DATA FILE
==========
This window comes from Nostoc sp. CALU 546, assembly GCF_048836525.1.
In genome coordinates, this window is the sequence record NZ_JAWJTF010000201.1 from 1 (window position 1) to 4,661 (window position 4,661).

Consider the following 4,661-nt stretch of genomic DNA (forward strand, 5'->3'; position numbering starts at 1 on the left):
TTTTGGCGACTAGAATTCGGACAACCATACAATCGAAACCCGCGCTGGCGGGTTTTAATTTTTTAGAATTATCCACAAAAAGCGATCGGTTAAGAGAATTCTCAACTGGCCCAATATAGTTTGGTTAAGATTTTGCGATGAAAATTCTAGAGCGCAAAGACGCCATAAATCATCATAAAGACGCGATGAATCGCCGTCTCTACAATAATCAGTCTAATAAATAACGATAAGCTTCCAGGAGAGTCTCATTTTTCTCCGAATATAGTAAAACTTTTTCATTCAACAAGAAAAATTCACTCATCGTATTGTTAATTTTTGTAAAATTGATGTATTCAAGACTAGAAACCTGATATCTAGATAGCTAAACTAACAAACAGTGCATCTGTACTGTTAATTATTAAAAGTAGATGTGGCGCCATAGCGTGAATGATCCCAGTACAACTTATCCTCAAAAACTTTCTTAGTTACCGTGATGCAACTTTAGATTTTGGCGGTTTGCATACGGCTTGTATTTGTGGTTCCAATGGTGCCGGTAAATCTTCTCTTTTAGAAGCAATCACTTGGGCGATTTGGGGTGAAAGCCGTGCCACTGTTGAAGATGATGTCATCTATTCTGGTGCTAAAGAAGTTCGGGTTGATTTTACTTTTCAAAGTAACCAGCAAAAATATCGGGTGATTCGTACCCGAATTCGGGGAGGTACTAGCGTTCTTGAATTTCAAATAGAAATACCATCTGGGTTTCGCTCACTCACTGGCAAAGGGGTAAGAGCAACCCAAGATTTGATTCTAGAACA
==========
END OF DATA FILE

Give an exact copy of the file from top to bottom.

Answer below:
This window comes from Nostoc sp. CALU 546, assembly GCF_048836525.1.
In genome coordinates, this window is the sequence record NZ_JAWJTF010000201.1 from 1 (window position 1) to 4,661 (window position 4,661).

Consider the following 4,661-nt stretch of genomic DNA (forward strand, 5'->3'; position numbering starts at 1 on the left):
TTTTGGCGACTAGAATTCGGACAACCATACAATCGAAACCCGCGCTGGCGGGTTTTAATTTTTTAGAATTATCCACAAAAAGCGATCGGTTAAGAGAATTCTCAACTGGCCCAATATAGTTTGGTTAAGATTTTGCGATGAAAATTCTAGAGCGCAAAGACGCCATAAATCATCATAAAGACGCGATGAATCGCCGTCTCTACAATAATCAGTCTAATAAATAACGATAAGCTTCCAGGAGAGTCTCATTTTTCTCCGAATATAGTAAAACTTTTTCATTCAACAAGAAAAATTCACTCATCGTATTGTTAATTTTTGTAAAATTGATGTATTCAAGACTAGAAACCTGATATCTAGATAGCTAAACTAACAAACAGTGCATCTGTACTGTTAATTATTAAAAGTAGATGTGGCGCCATAGCGTGAATGATCCCAGTACAACTTATCCTCAAAAACTTTCTTAGTTACCGTGATGCAACTTTAGATTTTGGCGGTTTGCATACGGCTTGTATTTGTGGTTCCAATGGTGCCGGTAAATCTTCTCTTTTAGAAGCAATCACTTGGGCGATTTGGGGTGAAAGCCGTGCCACTGTTGAAGATGATGTCATCTATTCTGGTGCTAAAGAAGTTCGGGTTGATTTTACTTTTCAAAGTAACCAGCAAAAATATCGGGTGATTCGTACCCGAATTCGGGGAGGTACTAGCGTTCTTGAATTTCAAATAGAAATACCATCTGGGTTTCGCTCACTCACTGGCAAAGGGGTAAGAGCAACCCAAGATTTGATTCTAGAACA